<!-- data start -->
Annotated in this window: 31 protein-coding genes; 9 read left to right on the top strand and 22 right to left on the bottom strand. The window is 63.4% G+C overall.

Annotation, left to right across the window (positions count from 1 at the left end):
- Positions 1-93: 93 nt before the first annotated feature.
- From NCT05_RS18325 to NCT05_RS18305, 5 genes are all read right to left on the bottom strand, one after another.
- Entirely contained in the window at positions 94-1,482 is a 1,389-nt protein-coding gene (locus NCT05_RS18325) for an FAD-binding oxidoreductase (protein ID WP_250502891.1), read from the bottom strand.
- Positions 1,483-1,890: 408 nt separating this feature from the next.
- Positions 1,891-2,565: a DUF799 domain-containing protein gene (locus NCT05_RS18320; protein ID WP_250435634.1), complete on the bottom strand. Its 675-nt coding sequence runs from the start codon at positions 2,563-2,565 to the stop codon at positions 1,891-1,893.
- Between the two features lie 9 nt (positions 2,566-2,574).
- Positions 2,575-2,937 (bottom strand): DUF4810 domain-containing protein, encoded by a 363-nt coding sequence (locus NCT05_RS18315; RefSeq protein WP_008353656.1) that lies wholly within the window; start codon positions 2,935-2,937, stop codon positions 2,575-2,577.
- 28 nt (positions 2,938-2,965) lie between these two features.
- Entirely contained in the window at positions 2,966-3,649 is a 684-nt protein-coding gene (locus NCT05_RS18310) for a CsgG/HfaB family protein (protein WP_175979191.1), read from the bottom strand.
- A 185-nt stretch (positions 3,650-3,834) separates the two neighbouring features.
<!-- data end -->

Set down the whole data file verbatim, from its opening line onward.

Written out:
Annotated in this window: 31 protein-coding genes; 9 read left to right on the top strand and 22 right to left on the bottom strand. The window is 63.4% G+C overall.

Annotation, left to right across the window (positions count from 1 at the left end):
- Positions 1-93: 93 nt before the first annotated feature.
- From NCT05_RS18325 to NCT05_RS18305, 5 genes are all read right to left on the bottom strand, one after another.
- Entirely contained in the window at positions 94-1,482 is a 1,389-nt protein-coding gene (locus NCT05_RS18325) for an FAD-binding oxidoreductase (protein ID WP_250502891.1), read from the bottom strand.
- Positions 1,483-1,890: 408 nt separating this feature from the next.
- Positions 1,891-2,565: a DUF799 domain-containing protein gene (locus NCT05_RS18320; protein ID WP_250435634.1), complete on the bottom strand. Its 675-nt coding sequence runs from the start codon at positions 2,563-2,565 to the stop codon at positions 1,891-1,893.
- Between the two features lie 9 nt (positions 2,566-2,574).
- Positions 2,575-2,937 (bottom strand): DUF4810 domain-containing protein, encoded by a 363-nt coding sequence (locus NCT05_RS18315; RefSeq protein WP_008353656.1) that lies wholly within the window; start codon positions 2,935-2,937, stop codon positions 2,575-2,577.
- 28 nt (positions 2,938-2,965) lie between these two features.
- Entirely contained in the window at positions 2,966-3,649 is a 684-nt protein-coding gene (locus NCT05_RS18310) for a CsgG/HfaB family protein (protein WP_175979191.1), read from the bottom strand.
- A 185-nt stretch (positions 3,650-3,834) separates the two neighbouring features.